On Tuesday, the House Financial Services Committee will hold a hearing on covered bonds backed by high-quality mortgages and consumer loans, a European market some U.S. legislators believe could become more influential in the U.S. and help fill in the gap left by the still-moribund MBS market.
Rep. Scott Garrett, R-N.J., is hoping the hearing will lead to legislative action in the spring and help provide liquidity for the U.S. mortgage market. European banks have issued $180 billion in covered bonds backed by high-quality mortgages and consumer loans this year while U.S. mortgage securitization, outside of the government sponsored or guaranteed market, has been virtually nonexistent.
"Because of the problems in the secondary mortgage market," covered bonds offer a way to provide needed liquidity for the U.S. mortgage market, said Garrett. A covered bond market would enable banks and thrifts to tap a low-cost, long-term financing while keeping the mortgage loans on their balance sheets.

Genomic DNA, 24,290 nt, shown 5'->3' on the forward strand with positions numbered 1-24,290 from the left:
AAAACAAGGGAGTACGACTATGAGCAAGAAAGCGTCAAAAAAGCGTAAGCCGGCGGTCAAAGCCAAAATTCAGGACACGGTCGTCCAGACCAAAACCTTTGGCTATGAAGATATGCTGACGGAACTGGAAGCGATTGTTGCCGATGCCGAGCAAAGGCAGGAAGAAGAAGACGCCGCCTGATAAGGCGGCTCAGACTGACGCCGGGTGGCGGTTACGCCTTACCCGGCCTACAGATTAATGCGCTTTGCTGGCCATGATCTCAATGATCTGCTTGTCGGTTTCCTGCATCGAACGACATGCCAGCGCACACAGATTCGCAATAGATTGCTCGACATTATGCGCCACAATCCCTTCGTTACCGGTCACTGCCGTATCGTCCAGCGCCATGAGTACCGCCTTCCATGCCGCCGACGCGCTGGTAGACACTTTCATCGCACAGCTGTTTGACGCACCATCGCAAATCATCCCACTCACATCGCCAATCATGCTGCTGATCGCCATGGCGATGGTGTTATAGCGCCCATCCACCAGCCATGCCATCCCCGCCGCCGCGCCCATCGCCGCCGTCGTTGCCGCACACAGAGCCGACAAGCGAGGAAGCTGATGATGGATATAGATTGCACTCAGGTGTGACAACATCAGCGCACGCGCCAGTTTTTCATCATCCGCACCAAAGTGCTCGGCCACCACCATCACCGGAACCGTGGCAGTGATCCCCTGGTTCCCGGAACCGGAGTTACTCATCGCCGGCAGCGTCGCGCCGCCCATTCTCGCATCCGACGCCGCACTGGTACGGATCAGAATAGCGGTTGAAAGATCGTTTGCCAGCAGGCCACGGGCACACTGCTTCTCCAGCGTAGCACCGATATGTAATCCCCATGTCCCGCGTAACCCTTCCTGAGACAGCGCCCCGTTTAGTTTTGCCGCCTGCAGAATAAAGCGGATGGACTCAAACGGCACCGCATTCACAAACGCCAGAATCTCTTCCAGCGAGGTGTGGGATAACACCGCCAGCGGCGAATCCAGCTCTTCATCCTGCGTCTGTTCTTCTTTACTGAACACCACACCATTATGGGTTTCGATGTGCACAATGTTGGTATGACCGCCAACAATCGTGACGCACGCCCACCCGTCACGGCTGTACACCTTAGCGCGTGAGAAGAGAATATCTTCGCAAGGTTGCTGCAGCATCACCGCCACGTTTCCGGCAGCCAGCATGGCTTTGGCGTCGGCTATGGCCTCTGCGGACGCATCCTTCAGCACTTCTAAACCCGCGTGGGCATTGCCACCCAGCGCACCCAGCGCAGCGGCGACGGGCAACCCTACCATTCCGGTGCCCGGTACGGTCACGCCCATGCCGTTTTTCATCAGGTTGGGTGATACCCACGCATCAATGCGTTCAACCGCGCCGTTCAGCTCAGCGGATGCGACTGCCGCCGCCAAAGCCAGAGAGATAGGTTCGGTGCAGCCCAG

Covered bond investors know they have "dual" recourse and they can go after the bank or seize the underlying assets if the bonds go into default.
In Europe, covered bonds have "performed well," despite the financial crisis, Garrett told reporters. (The bonds did suffer during the crisis but not to the extent securitizations did.) In 2008, the Treasury Department and the Federal Deposit Insurance Corp. issued policy statements on covered bonds and a couple large U.S. issuers experimented with them prior to the crisis.
However, legislation is needed to assure investors they will be made whole if an issuing bank fails, according to Tim Skeet, head of covered bonds for Bank of America. "A legal framework is a necessary prerequisite to the establishment of a vibrant U.S. covered bond market," Skeet said at Garrett's press conference.